Frankenweenie Review: OMG, I Love Tim Burton Again
Frankenweenie is, of course, a remake of Burton's own 1984 (live-action) short film (available at YouTube or as a special feature on the Nightmare Before Christmas DVD) by the same name. Does the feature-length film succeed as a remake? Very much so, and it's much like the original except that it's been fleshed out quite a bit and looks a lot sharper too, which is only to be expected from 2012-type technology. This time, Burton goes with black and white again, which is just perfect here in its stunning, monochrome execution. In this update, Burton (along with screenwriter John August) has added a brand new second act that includes several new characters (and requisite motives), which makes things feel a little bit cluttered compared to the original, but it's not too much to bear. This isn't a perfect unabridged version of the original story, but it's still filled with all sort of heart, and Frankenweenie is such a bittersweet experience that even a decrepit, non-feeling type like myself isn't afraid to admit to shedding a tear (or three) during certain moments.
Frankenweenie follows a typical Burton protagonist, a young outcast boy called Victor Frankenstein (Charlie Tahan), whose dog named Sparky (Frank Welker, uncredited) is his very best friend and stars in his master's homemade monster movies. Unfortunately, Sparky meets an untimely demise early on in the film, but alas, the sadness does not last for long because Victor figures out how to use electricity to bring his dog back from the dead, This is a great turn of events except that Victor then has to figure out how to keep everyone from finding out about the sweet, well-mannered, yet slightly stupid dog who refuses to keep himself a secret. Soon, Victor's bizarre yet charmed life with his parents (Catherine O'Hara and Martin Short) is thrown into massive disarray thanks to meddling neighbors and two terrible classmates, Edgar "E" Gore (Atticus Shaffer) and Weird Girl (O'Hara again), who decide to try and replicate Victor's scientific method. All the while, the mayor's niece, Elsa Van Helsing (Winona Ryder), is Victor's only human kindred spirit who helps him navigate all of the obstacles that would threaten the newly resurrected Sparky.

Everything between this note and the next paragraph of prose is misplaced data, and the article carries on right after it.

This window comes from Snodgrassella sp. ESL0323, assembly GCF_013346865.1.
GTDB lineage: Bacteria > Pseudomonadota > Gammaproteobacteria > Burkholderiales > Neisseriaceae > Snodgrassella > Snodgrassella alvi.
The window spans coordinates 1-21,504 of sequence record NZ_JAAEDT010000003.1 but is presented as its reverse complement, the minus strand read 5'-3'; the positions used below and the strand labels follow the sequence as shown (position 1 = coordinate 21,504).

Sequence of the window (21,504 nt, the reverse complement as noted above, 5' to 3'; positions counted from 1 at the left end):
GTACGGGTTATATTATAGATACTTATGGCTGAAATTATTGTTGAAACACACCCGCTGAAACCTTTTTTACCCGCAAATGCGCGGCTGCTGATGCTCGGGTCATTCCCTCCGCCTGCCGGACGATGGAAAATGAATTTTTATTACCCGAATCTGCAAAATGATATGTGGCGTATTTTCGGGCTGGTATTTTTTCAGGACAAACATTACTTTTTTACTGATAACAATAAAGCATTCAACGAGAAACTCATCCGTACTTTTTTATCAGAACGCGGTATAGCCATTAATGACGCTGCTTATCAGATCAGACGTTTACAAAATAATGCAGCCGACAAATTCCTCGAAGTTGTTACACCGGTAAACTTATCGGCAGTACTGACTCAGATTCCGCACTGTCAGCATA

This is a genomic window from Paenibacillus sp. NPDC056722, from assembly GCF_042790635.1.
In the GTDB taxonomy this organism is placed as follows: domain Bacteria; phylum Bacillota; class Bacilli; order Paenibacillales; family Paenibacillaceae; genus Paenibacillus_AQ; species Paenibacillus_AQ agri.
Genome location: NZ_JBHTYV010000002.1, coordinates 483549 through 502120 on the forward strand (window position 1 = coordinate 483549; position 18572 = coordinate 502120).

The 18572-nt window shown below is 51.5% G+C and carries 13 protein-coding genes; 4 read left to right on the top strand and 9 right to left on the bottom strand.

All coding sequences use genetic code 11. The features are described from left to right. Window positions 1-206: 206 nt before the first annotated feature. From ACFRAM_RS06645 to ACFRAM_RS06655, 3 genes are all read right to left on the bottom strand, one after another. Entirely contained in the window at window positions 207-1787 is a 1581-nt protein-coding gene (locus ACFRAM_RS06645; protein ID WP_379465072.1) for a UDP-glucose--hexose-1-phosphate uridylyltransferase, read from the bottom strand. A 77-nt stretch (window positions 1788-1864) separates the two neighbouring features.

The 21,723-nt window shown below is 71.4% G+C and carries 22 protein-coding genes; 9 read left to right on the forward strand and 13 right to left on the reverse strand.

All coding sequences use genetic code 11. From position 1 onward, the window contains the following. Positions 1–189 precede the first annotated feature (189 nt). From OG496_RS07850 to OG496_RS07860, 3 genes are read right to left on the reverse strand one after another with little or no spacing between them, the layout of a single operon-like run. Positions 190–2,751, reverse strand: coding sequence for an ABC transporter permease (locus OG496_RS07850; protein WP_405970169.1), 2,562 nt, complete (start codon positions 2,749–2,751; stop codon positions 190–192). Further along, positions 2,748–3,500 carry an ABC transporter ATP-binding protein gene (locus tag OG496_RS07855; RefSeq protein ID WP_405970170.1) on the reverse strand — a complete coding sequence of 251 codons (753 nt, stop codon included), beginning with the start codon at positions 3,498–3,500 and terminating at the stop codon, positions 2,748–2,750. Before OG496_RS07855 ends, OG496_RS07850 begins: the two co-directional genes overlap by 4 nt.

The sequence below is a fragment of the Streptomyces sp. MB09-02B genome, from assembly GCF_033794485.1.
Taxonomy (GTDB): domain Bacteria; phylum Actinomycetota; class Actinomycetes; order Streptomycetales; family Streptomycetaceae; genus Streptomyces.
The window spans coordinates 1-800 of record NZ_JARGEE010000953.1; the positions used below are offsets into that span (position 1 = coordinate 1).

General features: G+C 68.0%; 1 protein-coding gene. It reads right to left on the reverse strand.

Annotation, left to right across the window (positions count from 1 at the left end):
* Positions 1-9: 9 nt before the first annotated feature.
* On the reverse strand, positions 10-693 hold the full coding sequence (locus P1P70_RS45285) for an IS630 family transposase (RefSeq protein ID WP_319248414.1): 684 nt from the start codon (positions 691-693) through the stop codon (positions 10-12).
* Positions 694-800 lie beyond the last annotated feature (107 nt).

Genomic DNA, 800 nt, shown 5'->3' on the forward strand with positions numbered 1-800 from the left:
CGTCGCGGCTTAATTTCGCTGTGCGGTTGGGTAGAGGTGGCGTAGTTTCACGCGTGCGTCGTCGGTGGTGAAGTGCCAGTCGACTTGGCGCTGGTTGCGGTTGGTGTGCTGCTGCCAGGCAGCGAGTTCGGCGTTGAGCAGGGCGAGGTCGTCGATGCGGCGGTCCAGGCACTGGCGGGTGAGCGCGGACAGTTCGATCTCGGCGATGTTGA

Oddly enough, a lot of this extra material in the new story takes away from the main focus of Victor and his dog; so if there's anything wrong with this film at all, it would be the space-filling moments spent on characters other than Sparky in favor of other creatures (including some, um, reanimated Sea Monkeys) that are plenty entertaining, but they're not the all-important doggie. Again, this is a minor distraction compared to the whole.
Most kids (except the youngest tots) should not be frightened by this movie if they like spooky, Halloweenish things in general. It's a cute film that restores the Burton combination of quirky and macabre (with characters who visually and thematically feel right at home in Burton's collective house of weirdos) without delving into levels of obnoxiousness. Frankenweenie is downright lovable even for a movie about a dying pet, and (for fans of the original) rest assured that the little Bride of Frankenstein allusion is still there too. Overall, the experience of watching this film conjures up sheer joy mixed with mild melancholy. In Frankenweenie, Burton has not only resurrected man's best friend, but he's also brought many aspects of his former works back to life. Edward Scissorhands, Ed Wood, Nightmare Before Christmas, and The Corpse Bride are all very much alive in this movie. In short, Burton has resurrected his career.
Agent Bedhead lives in Tulsa, Oklahoma. She and her little black heart can be found at Celebitchy.
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